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Kha Khans - the derail thread on the Saints of Independent $cientology

Discussion in 'General Scientology Discussion' started by Udarnik, Jan 12, 2015.

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  1. Gib

    Gib Crusader

    very true,

    but an auditor is defined as one who listens and computes.

    computes meaning to evaluate,

    when dianetics and scientology are not to supposed to evaluate, why Hubbard is by his books and lectures, this is called rhetoric, the art of persuasion.

    but, in the beginning, that is what the book called dianetics, hubbard says the auditor is not to evaluate, but yet he, hubbard, does by the simple definition of compute.

    For the first evaluation by hubbard is that 70% of man's illness is psychosomatic. That is evaluation. And of course clear is a evaluation.

    And, of course, dianetics handles that. LOL

    the art of persuasion, rhetoric.
  2. scooter

    scooter Gold Meritorious Patron

    Someone I know who got "deprogrammed" by someone their parents hired told me that this is exactly what the "deprogrammer" did - got them to read up stuff on another ridiculous cult.

    They did the reading on and on, not seeing that it had any relevance as "$cientology wasn't a cult like that." And then they "cognited."

    Yes, it was a cult just like that !!!

    One less $ciloon, one more ex.
  3. Claire Swazey

    Claire Swazey Spokeshole, fence sitter

    Alan W was friends with some heavy hitters. He had political clout. IMO, he'd get little or no flak if posting here now.

    It's a fact that it's not always what the person posts but in many cases who they are.
  4. Claire Swazey

    Claire Swazey Spokeshole, fence sitter

    Sometimes it's an unburdening thing.
  5. sallydannce

    sallydannce Gold Meritorious Patron

    I did some reading about other cults as I was deprogramming. It was powerful stuff and ripped back loads of layers. I read accounts of others who had left other cults and their experiences resonated loudly with me. It really helped to broaden the picture and get my head around what I had been involved in. It also helped me decipher what the unique controlling factors were that scientology uses from the more generic cultic control factors.

    I'd definitely highly recommend people read about various other controlling cults, and stories of those that have left them. :yes:
  6. Veda

    Veda Sponsor

    In 1950, L. Ron Hubbard audited Aldous Huxley and his wife on Dianetics. In Huxley's words:

    Up to the present I have proved to be completely resistant - the is no way of getting me onto the time track or making the subconscious produce engrams... Maria [his wife], meanwhile, has had some success contacting and working off engrams and has been repeatedly into what the subconscious says is the prenatal state. Whether because of Dianetics or some other reason, she is well and very free of Tension.

    Huxley on consciousness, circa 1954:
  7. Veda

    Veda Sponsor

    The initial, and most publicized, definition is one who listens.

    Then more is added.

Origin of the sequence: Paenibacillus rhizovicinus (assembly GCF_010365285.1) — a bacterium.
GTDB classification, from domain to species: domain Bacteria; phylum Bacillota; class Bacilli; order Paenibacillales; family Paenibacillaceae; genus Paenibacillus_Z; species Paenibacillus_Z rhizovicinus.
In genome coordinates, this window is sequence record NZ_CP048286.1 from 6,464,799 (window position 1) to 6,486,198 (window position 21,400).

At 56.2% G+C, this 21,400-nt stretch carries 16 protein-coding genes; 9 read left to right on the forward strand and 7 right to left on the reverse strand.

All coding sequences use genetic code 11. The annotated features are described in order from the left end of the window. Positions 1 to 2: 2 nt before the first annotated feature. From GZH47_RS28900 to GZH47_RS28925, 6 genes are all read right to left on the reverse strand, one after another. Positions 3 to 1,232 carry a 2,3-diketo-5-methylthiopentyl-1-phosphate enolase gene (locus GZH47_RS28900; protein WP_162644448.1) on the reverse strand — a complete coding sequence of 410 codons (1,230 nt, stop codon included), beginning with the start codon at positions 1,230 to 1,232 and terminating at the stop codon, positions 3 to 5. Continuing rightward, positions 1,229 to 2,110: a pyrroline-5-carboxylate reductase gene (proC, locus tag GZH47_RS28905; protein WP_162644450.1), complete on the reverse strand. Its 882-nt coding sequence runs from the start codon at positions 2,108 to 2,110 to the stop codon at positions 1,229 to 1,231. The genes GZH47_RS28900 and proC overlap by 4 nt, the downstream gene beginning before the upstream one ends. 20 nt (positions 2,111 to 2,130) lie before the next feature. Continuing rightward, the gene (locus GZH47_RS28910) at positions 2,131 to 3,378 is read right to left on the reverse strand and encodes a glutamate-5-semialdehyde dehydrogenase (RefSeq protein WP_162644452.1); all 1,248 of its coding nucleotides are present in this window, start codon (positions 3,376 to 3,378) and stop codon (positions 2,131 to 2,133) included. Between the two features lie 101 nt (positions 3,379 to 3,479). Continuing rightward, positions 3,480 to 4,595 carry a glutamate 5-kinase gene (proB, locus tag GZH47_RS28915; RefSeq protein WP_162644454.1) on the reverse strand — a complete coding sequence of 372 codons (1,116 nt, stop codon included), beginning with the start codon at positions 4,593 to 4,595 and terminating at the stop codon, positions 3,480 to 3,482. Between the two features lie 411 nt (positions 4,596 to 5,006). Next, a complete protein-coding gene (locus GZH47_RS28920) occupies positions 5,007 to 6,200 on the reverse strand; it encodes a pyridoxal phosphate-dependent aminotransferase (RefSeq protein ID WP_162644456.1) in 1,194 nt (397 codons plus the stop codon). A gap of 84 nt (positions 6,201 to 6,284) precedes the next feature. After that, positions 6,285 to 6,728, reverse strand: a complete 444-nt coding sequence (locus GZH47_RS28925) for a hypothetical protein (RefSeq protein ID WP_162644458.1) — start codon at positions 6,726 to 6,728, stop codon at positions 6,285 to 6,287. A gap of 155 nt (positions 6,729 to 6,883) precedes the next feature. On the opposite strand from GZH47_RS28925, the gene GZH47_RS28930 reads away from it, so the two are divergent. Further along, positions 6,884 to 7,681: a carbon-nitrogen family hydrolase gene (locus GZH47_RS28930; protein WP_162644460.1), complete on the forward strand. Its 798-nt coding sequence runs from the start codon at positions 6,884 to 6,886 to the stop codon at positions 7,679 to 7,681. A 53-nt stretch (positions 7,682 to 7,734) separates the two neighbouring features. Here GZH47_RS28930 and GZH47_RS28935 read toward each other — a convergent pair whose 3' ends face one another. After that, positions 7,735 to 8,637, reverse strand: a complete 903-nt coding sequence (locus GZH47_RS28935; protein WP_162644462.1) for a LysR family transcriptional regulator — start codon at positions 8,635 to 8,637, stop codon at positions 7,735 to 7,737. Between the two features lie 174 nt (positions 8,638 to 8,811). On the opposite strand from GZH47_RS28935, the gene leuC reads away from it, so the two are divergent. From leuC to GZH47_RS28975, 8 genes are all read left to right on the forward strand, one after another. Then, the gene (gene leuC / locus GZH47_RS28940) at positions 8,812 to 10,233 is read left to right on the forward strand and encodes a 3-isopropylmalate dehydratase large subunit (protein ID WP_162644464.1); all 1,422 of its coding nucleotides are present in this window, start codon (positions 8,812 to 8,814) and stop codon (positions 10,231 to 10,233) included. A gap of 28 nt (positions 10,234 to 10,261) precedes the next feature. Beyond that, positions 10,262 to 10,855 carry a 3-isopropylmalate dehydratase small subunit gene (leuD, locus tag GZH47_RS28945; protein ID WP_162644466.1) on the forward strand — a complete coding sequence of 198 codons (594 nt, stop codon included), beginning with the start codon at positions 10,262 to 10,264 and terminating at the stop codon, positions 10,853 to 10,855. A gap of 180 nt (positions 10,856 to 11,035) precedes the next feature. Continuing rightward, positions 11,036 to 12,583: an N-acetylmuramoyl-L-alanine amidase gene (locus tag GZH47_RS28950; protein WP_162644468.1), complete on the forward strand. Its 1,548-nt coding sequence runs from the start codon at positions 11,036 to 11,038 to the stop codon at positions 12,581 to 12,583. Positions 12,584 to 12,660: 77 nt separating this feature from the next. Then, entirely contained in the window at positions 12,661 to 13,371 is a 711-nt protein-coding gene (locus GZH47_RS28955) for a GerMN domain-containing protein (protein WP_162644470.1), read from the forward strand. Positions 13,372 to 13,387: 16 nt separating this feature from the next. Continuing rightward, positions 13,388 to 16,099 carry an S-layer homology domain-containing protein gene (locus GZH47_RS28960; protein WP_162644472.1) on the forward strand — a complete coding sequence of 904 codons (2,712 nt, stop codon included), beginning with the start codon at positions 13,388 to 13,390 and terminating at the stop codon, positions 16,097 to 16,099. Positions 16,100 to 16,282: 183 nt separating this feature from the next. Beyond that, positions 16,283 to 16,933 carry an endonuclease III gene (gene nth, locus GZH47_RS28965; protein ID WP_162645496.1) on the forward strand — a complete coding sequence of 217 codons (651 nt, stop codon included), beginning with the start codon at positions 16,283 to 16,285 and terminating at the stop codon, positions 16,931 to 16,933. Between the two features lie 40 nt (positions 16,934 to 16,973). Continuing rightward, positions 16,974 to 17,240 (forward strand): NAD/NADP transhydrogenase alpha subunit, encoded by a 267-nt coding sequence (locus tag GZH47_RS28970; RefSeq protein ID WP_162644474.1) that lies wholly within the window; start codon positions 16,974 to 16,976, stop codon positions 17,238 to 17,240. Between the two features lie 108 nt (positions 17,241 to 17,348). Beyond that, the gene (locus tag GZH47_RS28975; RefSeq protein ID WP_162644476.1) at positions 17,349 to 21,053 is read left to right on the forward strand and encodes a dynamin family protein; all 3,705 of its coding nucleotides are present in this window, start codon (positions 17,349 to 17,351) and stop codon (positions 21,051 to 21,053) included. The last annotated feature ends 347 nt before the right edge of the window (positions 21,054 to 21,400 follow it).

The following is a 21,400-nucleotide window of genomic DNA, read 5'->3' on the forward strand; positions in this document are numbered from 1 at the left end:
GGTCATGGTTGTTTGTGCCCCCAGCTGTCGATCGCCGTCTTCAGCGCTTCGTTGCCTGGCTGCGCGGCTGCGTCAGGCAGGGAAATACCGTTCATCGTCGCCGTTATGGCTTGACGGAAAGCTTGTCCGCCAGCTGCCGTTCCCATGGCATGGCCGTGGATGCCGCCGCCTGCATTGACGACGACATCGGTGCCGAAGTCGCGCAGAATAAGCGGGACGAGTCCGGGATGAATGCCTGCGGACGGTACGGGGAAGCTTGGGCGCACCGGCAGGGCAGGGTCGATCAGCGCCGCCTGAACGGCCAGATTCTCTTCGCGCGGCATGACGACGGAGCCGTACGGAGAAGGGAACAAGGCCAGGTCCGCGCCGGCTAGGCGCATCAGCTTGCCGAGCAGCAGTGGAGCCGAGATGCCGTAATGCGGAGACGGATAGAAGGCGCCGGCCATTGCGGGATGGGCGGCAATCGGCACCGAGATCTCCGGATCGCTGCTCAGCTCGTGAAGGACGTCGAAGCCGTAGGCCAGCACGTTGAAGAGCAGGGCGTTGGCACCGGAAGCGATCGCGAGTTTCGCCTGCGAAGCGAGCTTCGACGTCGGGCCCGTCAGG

It's a matter of gradients of deception.

    And yes, there are all sorts of catches and hooks along the way.
  8. JustSheila

    JustSheila Crusader

    When I first came on ESMB, Paul invited me to try his robot and I did a bit of it. It was fun. The drills were styled to ground a person, rather than the other way around. I was just coming out of a bit of a shock, having opened a part of my mind to remember my Scn past that I'd tucked away for decades like a horrible trauma (it was). I don't think of Paul's stuff as woo. The thing is, you can stop any time, or if you get bored or don't like one, you can go onto another and there's no expectations, no forced success stories, no payments, no time limits, no past life recall weird stuff (Please tell me you didn't add weird stuff since then, Paul? :coolwink:). With the robot, you can go as fast as slow as you like, put it down any time you like. I did a couple of hours with it, felt a bit better, had a particular one I liked that I did for a couple more days and then I forgot about it and Paul never nagged me, either.

    I wish all of life were that easy and you can just pick it up or put it down as you please. It's relaxing.

    Paul's Robot is about as opposite of the Scientology cult as you can get and certainly not harmful. It has the same effect as lightweight meditation drills. It's a great place to send newly outs and not the least bit addictive.
  9. Veda

    Veda Sponsor

    Someone newly introduced to Scientology is likely to be shown this or a similar quote:


    The person may even be asked to look, in some form or another, and may have a positive experience doing so.

    He is then sold on Scientology, thinking that the rest of Scientology is also about looking, and looking as a sovereign being that "thinks for himself."
  10. I told you I was trouble

    I told you I was trouble Suspended animation

    I found that thread very interesting to look back at, David handled it really well but other people who have been nominated or chose to create the guru persona for themselves have not always been so intelligent about it.

    David was clearly saying he was finished with the tehk, was no longer interested, regretted his part in it all and was moving on ... but a few of his followers were finding that unacceptable and wanted him to remain in the same mindset that they were/are still in.

    I tried to say something along those lines in an earlier post re AW ... it's almost as if the price these people have to pay (for becoming guru like and making money from it) is to never be "allowed" to truly move on openly (as we all can) because someone is likely to be offended by it and a whole can of new worms gets opened.

    David left ESMB fairly quickly and I doubt he felt he truly "fitted in" because he was given Kha Khan status by a few and didn't want it.